Since I’ve already written posts about my own observations with journaling, i.e., optimizing self-improvement and minimizing obsessive thought patterning, I thought I’d use this post for the perspective of some outside research.

Why Journal? 

In his article “Journaling with Clients,”  Mark Stone, who utilizes journaling in his therapy practice, describes the basic impulse to journal, which he observed in the majority of his clients, as “the desire to record their experience” — but the contrast of those experiences and the reasons for wanting to record them varied significantly. Yet if that impulse is not present, it’s difficult to inspire; required journaling does not tend to yield results. 

In recent years, journaling themes have been rapidly integrating into the mainstream, including gratitude journals, health & exercise journals, parenting journals, favorite quotes journals, and dream journals. I’m a serious journaler — I often have a least two themed journals in addition to a day-to-day journal. I also really enjoy reading the various journal prompts that appear in my clients’ books. 

Some people journal for record keeping of current events. They are not especially interested in exploring their feelings or analyzing their childhoods, they are responding to political and social local/global events. This type of journaling tends to appeal to those with archival and historical interests in mind. Others journal as a sort of substitute for or supplement to conversation — instead of or in addition to talking through their confusions and dilemmas with friends, co-workers, or family members — they write through their thinking.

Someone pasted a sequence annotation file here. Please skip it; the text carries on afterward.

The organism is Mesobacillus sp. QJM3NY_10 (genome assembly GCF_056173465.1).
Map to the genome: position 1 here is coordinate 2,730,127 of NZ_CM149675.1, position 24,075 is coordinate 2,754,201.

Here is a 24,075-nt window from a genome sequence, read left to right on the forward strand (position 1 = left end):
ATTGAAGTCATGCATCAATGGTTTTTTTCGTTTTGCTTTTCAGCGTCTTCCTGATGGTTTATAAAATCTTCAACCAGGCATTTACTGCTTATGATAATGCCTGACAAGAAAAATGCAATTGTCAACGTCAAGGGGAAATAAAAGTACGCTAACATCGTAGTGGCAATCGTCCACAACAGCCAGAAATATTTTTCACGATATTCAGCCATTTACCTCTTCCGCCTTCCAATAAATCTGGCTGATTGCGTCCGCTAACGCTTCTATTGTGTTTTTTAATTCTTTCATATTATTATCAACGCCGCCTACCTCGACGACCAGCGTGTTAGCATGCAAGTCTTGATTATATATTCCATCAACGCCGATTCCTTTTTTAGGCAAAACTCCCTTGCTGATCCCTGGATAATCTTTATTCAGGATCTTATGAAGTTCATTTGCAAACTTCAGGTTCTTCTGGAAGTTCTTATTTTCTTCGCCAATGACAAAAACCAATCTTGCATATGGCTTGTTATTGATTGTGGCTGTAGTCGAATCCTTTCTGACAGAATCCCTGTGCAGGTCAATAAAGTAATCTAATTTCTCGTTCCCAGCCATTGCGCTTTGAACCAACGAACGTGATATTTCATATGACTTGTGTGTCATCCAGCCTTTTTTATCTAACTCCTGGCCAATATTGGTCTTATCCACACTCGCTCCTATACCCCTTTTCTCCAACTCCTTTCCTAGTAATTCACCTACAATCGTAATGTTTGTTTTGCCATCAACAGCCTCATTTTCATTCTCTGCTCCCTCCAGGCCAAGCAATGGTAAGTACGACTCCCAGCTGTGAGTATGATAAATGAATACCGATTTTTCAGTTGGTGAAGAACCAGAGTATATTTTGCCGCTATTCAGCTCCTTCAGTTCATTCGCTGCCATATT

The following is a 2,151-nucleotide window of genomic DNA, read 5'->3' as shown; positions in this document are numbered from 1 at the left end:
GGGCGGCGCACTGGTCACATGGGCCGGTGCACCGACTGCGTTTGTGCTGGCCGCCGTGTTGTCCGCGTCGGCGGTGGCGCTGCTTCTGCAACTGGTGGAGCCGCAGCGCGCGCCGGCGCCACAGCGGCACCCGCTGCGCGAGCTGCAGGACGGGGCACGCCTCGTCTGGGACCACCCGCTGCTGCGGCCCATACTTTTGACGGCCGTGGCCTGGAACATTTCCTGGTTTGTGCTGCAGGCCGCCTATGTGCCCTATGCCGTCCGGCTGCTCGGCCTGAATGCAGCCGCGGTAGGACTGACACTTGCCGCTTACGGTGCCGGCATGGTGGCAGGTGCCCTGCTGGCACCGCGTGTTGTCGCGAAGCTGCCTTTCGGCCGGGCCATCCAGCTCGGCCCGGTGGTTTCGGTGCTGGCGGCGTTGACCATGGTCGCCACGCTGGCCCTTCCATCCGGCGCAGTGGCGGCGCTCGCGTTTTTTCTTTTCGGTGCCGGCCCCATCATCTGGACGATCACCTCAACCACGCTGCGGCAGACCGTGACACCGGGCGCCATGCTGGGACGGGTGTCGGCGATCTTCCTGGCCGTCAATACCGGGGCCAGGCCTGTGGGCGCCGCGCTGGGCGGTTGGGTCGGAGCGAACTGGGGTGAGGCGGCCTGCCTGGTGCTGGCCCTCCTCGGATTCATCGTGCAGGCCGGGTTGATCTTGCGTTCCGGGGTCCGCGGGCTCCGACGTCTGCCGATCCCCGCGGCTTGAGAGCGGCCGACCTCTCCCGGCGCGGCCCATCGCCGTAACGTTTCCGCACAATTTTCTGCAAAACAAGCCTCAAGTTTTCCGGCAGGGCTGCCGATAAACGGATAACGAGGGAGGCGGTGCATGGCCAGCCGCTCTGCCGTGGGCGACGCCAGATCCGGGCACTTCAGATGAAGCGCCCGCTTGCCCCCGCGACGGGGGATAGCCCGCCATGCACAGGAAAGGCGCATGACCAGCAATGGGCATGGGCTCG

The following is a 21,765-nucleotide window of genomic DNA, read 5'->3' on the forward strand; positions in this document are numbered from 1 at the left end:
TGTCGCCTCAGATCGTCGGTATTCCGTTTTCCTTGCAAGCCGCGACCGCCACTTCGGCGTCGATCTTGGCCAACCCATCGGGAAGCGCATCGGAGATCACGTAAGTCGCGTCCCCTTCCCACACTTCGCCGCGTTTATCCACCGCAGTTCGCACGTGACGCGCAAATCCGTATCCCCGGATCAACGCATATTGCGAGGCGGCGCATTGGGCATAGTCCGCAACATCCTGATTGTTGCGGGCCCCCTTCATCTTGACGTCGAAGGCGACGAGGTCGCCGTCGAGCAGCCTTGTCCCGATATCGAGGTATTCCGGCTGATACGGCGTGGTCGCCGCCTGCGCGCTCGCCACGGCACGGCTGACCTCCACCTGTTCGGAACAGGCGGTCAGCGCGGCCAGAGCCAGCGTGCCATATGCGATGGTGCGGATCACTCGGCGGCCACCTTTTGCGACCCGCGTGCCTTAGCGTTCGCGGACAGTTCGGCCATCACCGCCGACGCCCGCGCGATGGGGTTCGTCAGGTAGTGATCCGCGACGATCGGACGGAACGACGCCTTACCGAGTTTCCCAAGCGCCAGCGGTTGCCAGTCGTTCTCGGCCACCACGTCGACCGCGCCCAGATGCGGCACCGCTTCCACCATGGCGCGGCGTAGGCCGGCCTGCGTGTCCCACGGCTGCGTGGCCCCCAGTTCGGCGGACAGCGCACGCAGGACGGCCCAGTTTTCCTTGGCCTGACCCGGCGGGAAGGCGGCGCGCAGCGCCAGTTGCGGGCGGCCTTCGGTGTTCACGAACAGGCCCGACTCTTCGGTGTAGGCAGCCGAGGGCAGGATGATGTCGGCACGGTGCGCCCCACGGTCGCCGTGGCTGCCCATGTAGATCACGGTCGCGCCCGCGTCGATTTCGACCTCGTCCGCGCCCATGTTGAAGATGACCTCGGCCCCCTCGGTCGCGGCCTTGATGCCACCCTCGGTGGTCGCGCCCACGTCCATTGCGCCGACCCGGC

Benefits and Challenges

Stone also emphasizes that while the content of journaling is important in the short term, it’s really the process that becomes most relevant eventually (this observation would be pertinent to conversations of therapeutic journaling rather than journaling as a historical/archival or literary interest). See the posts I mention above for my observations on benefits and challenges.

Approaches to Writing 

Sometimes there are issues that compel us to start keeping a record of events, if only a hunch that we’ll want to refer back to them for some reason or other. This approach to identifying an objective with your journal can support the effectiveness of your writing process. But I also really appreciate the whimsical side of journaling — just jotting down the impressions of daily life. This can provide the inspiration for more methodical and developed writing pieces later, or they can remind us of times-gone-by.

Journaling can be an invaluable tool to help sort through mental and emotional challenges but it may also behoove us to ask ourselves occasionally whether we are becoming lost in the fray of speculative thinking, making assumptions, and avoiding taking action or moving forward through a journaling approach that amplifies self-absorption and leads to a false sense of reality or self-imposed mental isolation. If so, we may need to seek assistance or redirect ourselves to varied approaches.

Works Cited:

Stone, Mark. “Journaling with Clients.” Individual Psychology, 54:4, 1998, 535.